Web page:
The setting sun paints the Bird Spring range a muted orange as a lone vulture circles overhead; the sedan pulls into the dirt parking area with the only audible sounds being earth crunching under the tires and the muted sound of a jukebox. As the music gets louder, you are conscious of your footsteps on the old, creaking boards on the porch. You enter through the side door, the bar lit by beer signs in a Christmassy neon glow – that’s when you notice the two bullet holes in the pressed-tin wall, an omen that these old walls may harbor some entities with unfinished business.
Trailer for a new Robert Rodriguez film? First paragraph of a Larry McMurtry novel? No, actually you’ve just entered Pioneer Saloon in Goodsprings, Nevada, a mere 30 miles from Las Vegas nestled at the foot of the dregs of an old lead mining town. Now entering its centenary, Clark County’s oldest watering hole is the first sign of life on the ramshackle, 7-mile road that veers of Interstate 15 in Jean. Having room enough to belly up to the bar is a crap shoot – on some week-ends, parking is at a premium and there’s the risk of the kitchen being closed as the food runs out. On a quiet night, current owner Noel Sheckells will happily recount the history of the saloon he purchased almost a decade ago from Don Hedrick with the stipulation that he preserve the original structure. Built by local businessman George Fayle in 1913, the original tin walls and ceilings (purchased from Sears and Roebucks) have weathered the century well in the dry desert conditions, and very few commodities have been added over the years – a pot-bellied stove still provides warmth on cold Nevada nights.
Over the years, the saloon has seen its share of tragedy and frontier ruckus, which has contributed to the Pioneer Saloon’s haunted reputation. Patrons and staff have seen the spectre of a benevolent prospector from the town’s boomtown mining days; card sharp Paul Coski also makes an occasional appearance (apparently not pleased with his fate of getting a lead transfusion while cheating at a game of poker – the bullet holes can still be seen in the wall to the courtyard). Pioneer Saloon also served as base of operations for the 1942 search and rescue mission to recover the wreckage of actress Carole Lombard’s plane from nearby Mount Potosi. A distraught and anxious Clark Gable spend several days in the saloon before receiving the bad news about Lombard’s demise; one room has been dedicated as the Carole Lombard and Clark Gable Memorial Room, its walls covered with news clippings and memorabilia about the couple and the fateful flight.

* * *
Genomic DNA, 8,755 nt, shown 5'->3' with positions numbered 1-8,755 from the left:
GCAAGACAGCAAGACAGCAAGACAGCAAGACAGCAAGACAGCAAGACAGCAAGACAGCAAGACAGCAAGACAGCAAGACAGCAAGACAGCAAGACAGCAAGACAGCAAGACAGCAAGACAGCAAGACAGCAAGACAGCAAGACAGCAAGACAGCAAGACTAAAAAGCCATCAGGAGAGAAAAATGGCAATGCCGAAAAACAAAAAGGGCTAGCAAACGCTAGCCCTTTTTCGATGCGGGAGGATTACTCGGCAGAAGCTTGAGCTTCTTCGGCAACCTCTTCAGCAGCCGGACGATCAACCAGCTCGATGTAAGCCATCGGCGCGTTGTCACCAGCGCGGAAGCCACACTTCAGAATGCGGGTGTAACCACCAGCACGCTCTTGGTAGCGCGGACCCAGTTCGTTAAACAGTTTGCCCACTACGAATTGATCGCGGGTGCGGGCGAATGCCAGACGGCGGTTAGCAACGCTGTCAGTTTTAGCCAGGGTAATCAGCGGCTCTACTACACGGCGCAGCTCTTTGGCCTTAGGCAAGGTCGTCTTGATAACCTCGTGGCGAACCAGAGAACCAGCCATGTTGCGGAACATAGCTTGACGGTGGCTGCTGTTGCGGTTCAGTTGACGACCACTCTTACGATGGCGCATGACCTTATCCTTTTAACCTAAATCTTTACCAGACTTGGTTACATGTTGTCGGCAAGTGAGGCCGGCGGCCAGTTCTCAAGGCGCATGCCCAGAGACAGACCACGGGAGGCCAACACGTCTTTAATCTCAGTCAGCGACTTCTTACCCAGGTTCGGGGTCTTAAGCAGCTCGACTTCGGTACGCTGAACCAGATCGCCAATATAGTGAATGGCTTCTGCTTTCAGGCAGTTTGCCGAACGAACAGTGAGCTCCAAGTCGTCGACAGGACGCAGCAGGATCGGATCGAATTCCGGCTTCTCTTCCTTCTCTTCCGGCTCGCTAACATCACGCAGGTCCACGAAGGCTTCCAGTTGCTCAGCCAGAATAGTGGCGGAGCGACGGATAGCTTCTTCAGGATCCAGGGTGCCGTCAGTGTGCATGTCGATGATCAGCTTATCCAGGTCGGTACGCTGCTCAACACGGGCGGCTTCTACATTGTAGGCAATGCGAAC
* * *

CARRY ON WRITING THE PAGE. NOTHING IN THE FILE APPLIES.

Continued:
In recent times, the saloon has become a ghost hunting destination with an appearance on the Travel Channel program, Ghost Adventures. In addition to ghost-themed events, Pioneer Saloon occasionally hosts “lock-ins” where ticket holders can wet their whistle sealed in the bar overnight in an effort to catch a glimpse of Goodsprings’ otherworldly residents. The general store vends victuals to the dwindling townsfolk who call Goodsprings home; for comestibles, there’s a basic menu, and even on a slow night the cook or bartender will fire up the outdoor grill in the back and slap a beef patty on it for you. There are also several gas grills available for rent out back at the meager cost of $5 should you choose to grill your own (they’re often used for cook-offs and other culinary events that bring in the foodie contingency from nearby Las Vegas).
To celebrate their hundredth anniversary, Pioneer Saloon has erected a Centennial Wall on the east side of the tavern with the history of Goodsprings and its favorite watering hole. For a limited time, you can purchase a brick and space in their time capsule which will hold whatever you choose to fill a manila envelope with to be opened in 2113. Sure, you could guzzle a Mojito while blowing your paycheck at the Gold Strike Casino in Jean – but wouldn’t you rather rub elbows with the locals at the late 1800s Brunswick bar, knocking back a beer while the dusty wooden floor creaks beneath you? If you play your cards right, you’ll be able to tell the folks back home that your celebrity sighting on your Vegas vacation sported lead ventilation and a couple of aces up his sleeve.